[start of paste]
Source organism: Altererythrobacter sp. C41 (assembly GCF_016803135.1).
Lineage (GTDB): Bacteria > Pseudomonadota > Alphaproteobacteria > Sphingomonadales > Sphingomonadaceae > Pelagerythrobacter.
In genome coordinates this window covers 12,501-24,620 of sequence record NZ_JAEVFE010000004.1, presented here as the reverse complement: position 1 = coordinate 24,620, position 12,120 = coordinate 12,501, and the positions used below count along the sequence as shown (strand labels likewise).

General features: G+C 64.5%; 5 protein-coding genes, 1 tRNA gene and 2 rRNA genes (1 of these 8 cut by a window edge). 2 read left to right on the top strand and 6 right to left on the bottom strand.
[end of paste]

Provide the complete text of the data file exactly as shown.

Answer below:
Source organism: Altererythrobacter sp. C41 (assembly GCF_016803135.1).
Lineage (GTDB): Bacteria > Pseudomonadota > Alphaproteobacteria > Sphingomonadales > Sphingomonadaceae > Pelagerythrobacter.
In genome coordinates this window covers 12,501-24,620 of sequence record NZ_JAEVFE010000004.1, presented here as the reverse complement: position 1 = coordinate 24,620, position 12,120 = coordinate 12,501, and the positions used below count along the sequence as shown (strand labels likewise).

General features: G+C 64.5%; 5 protein-coding genes, 1 tRNA gene and 2 rRNA genes (1 of these 8 cut by a window edge). 2 read left to right on the top strand and 6 right to left on the bottom strand.